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How I advanced myself in 4 technologies in 2 months

Friday, January 26, 2024




For the past 5 years I have been a backend developer. I appreciate slick design and thoughtful usability of the software products, however even more I like to implement "under-the-hood" functionality that breathes actual life into them. My knowledge of frontend technologies was limited by ASP.NET MVC, html, css/bootstrap and javascript/jquery.

Recently I got an interesting task to investigate message exchange technology called SignalR for potential implementation in a product that our company is developing. SignalR implementation consists of backend thing called "hub" and frontend clients that basically can be of any type — web, mobile or desktop. So to advance my investigation and to update my frontend knowledge I decided to implement several different simple clients to observe their interoperability in regard of SignalR messaging for different users on different clients. I started with very simple console client and finally ended up with 2 web clients, which were built on React and Blazor, and one desktop, which was WPF.

Yet another time I glad to myself that I have Pluralsight subscription. Thanks to this great educational platform with thousands of courses, I've made myself familiar with those frameworks in a matter of days. Of course there were things to invesigate separately, especially regarding Azure Entra Id (former Azure Ad) authentication/authorization, but finally all of these were solved.

So what can I say at the end of this experiment?

Both React and Blazor had been originated by IT giants Facebook and Microsoft as internal projects and later on came out as full-featured frameworks for frontend web development. I got basically no difficulties implementing simple application on both of them, tailoring it to my needs, which is connecting to the SignalR hub and implementing Entra Id auth. Both React and Blazor have things called components where custom logic is implelented to solve particular task; those components are used in html markup along with standard tags.

One noticable difference for me is that React components, being implemented in modern javascript modular approach, requires declaring export entities for each module. Also interesting that html rendering part usually is specified as return statement from a function, with all code logic specified in function body. Whereas Blazor proposes much like familiar for a c# developer approach with Razor frontend markup and code-behind supplemental files, where logic is implemented (and yes, some small code snippets can be added right in the .razor file as well). Under the hood markup files and their respective cobe-behind files are translated into partial c# classes and thus the whole structure of an application for me personbally becomes more familiar.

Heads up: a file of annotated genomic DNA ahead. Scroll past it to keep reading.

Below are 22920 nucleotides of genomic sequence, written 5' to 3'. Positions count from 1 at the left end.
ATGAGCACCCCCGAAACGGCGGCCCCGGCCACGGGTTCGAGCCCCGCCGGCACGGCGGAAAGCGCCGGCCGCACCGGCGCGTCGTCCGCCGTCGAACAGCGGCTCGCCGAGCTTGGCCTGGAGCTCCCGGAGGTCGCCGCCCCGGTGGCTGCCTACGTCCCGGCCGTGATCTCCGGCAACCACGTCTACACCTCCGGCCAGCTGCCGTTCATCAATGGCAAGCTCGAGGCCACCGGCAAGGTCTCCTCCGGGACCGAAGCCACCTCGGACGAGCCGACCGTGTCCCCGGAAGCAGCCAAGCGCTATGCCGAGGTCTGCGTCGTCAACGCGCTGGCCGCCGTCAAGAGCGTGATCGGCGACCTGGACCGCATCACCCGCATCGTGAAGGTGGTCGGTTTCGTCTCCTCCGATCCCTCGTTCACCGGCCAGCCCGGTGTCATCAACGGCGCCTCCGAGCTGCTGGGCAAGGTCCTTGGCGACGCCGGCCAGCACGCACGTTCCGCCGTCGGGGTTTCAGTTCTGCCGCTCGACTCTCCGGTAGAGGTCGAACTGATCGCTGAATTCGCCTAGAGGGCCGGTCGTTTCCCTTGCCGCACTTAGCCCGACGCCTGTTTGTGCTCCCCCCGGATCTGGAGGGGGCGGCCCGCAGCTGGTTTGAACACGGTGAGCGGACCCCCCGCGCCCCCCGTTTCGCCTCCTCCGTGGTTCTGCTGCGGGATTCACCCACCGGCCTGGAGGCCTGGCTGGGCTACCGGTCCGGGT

Really cool feature of the Blazor is that by design it can be used to use 3 different kind of UI engine for the developed apps: server-rendered, webassembly client-rendered and progressive web apps (PWA). Server-rendered UI allows to have no limits in regard of db connections or credential management in the app, providing SignalR-connected clients with DOM updates in their browsers; webassembly client-rendered UI makes the app true SPA with backend used for initial startup and, as possible extension, API calls; and PWAs are kind of webassembly apps wrapped into OS-specific envelope that makes it fully-featured standalone installable app that can work offline.

Development of desktop WPF application gave me whole lot of new experience. First of all, ObservableCollection class, INotifyPropertyChange interface and c# events — the things which by nature are not really needed on the backend. However, to provide consistent UI that contains many different visual elements, the way how WPF framework utilizes those features is really impressive. Secondly, synchronization context and Dispatcher — writing async code for desktop app, I've got experience of how the app crashes just because the code tries to update UI from backend thread. And finally, the XAML markup language, which is used in WPF as well as in more modern UI technologies like WinUI and MAUI, is really impressive kind of "Bootstrap on steroids" :)

Although in this project I used Entra Id authentication/authorization and each of my application was registered in Azure, actually I run all of them locally. React client app was developed using Visual Studio Code, all other — in Visual Studio. According to business task there were two REST APIs — external which serves ordinary business requests and internal, which processes long-running tasks. When some external request needs to launch a long-running task, external API calls internal API where such tasks are served. When the task execution passes particular stage that needs to be messaged to the calling user, SignalR hub sends a message to a user with Azure SignalR service which is the only service that runs in the cloud.

So final setup for this PoC solution consisted of cloud SignalR service, 2 APIs and 4 clients — React, Blazor, WPF desktop and windows console. The idea is to run long-running tasks on the background and notify clients when the task passes particular stage. Those tasks are fibonacci sequence (disabled as not that many numbers can be generated for int32, I kept it just to play with UI), positive and negative numbers generation, once per 5 seconds.

And here goes my SignalR clients zoo :)

SignalR clients zoo

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